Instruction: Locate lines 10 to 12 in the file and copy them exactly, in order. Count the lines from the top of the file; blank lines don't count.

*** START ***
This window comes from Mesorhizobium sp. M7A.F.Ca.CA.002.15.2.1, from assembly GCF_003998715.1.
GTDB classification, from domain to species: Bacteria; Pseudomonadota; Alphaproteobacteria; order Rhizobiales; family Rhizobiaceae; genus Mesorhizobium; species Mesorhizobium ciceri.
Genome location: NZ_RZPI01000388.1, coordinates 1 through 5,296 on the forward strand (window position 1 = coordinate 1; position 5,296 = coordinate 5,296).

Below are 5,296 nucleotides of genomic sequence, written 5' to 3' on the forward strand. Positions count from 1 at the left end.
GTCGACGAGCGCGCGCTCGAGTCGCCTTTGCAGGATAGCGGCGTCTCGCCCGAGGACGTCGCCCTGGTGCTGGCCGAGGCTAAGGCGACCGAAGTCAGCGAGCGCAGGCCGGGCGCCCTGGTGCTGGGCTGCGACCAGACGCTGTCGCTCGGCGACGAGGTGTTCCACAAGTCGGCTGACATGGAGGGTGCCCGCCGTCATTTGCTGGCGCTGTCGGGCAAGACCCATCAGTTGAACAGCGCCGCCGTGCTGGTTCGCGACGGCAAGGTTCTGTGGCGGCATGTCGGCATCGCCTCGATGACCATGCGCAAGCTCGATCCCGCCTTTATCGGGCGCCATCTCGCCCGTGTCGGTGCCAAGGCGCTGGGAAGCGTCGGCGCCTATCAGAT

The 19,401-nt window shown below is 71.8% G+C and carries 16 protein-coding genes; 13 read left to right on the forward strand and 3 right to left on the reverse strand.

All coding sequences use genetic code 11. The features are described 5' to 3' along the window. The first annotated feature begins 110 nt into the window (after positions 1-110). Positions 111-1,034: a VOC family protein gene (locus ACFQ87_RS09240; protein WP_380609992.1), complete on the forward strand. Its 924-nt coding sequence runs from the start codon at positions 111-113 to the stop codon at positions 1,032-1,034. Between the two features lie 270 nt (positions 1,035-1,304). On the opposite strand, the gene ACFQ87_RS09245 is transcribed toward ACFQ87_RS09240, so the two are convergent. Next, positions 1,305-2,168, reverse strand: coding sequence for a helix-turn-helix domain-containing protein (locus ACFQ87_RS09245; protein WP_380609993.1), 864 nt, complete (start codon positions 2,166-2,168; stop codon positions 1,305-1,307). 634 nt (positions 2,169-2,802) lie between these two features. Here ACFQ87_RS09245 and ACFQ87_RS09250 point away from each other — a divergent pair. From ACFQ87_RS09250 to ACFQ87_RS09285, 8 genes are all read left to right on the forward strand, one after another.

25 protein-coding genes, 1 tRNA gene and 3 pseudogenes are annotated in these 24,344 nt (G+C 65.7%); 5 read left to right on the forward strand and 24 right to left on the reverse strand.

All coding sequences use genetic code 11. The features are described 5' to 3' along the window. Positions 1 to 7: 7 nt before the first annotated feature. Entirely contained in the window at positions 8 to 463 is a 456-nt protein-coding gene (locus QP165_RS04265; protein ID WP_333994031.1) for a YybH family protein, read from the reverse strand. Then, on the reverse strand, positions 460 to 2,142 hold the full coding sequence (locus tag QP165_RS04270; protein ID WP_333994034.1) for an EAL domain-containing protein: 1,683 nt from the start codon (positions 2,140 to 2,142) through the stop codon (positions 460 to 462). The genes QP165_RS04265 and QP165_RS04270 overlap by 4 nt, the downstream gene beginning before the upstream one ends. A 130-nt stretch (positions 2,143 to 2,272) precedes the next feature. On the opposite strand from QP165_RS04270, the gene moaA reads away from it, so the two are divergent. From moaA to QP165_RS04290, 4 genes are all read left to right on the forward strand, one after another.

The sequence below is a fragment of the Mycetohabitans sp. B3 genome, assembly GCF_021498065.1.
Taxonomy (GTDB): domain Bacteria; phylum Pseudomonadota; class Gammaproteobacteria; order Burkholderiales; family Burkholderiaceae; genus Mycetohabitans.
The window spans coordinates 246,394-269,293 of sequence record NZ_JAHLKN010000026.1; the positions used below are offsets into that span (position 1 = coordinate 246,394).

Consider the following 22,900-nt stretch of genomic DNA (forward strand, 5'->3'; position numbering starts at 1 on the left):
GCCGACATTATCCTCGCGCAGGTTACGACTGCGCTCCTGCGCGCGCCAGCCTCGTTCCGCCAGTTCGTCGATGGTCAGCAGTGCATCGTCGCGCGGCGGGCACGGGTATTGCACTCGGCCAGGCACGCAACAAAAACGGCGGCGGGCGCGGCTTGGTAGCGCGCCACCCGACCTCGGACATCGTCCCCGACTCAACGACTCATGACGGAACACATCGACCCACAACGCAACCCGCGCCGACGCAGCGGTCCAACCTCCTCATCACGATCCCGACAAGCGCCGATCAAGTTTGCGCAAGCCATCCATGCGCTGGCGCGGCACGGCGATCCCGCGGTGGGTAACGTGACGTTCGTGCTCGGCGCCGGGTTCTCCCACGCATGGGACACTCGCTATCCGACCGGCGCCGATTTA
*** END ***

The sequence below is a fragment of the Mycetohabitans sp. B3 genome, assembly GCF_021498065.1.
Taxonomy (GTDB): domain Bacteria; phylum Pseudomonadota; class Gammaproteobacteria; order Burkholderiales; family Burkholderiaceae; genus Mycetohabitans.
The window spans coordinates 246,394-269,293 of sequence record NZ_JAHLKN010000026.1; the positions used below are offsets into that span (position 1 = coordinate 246,394).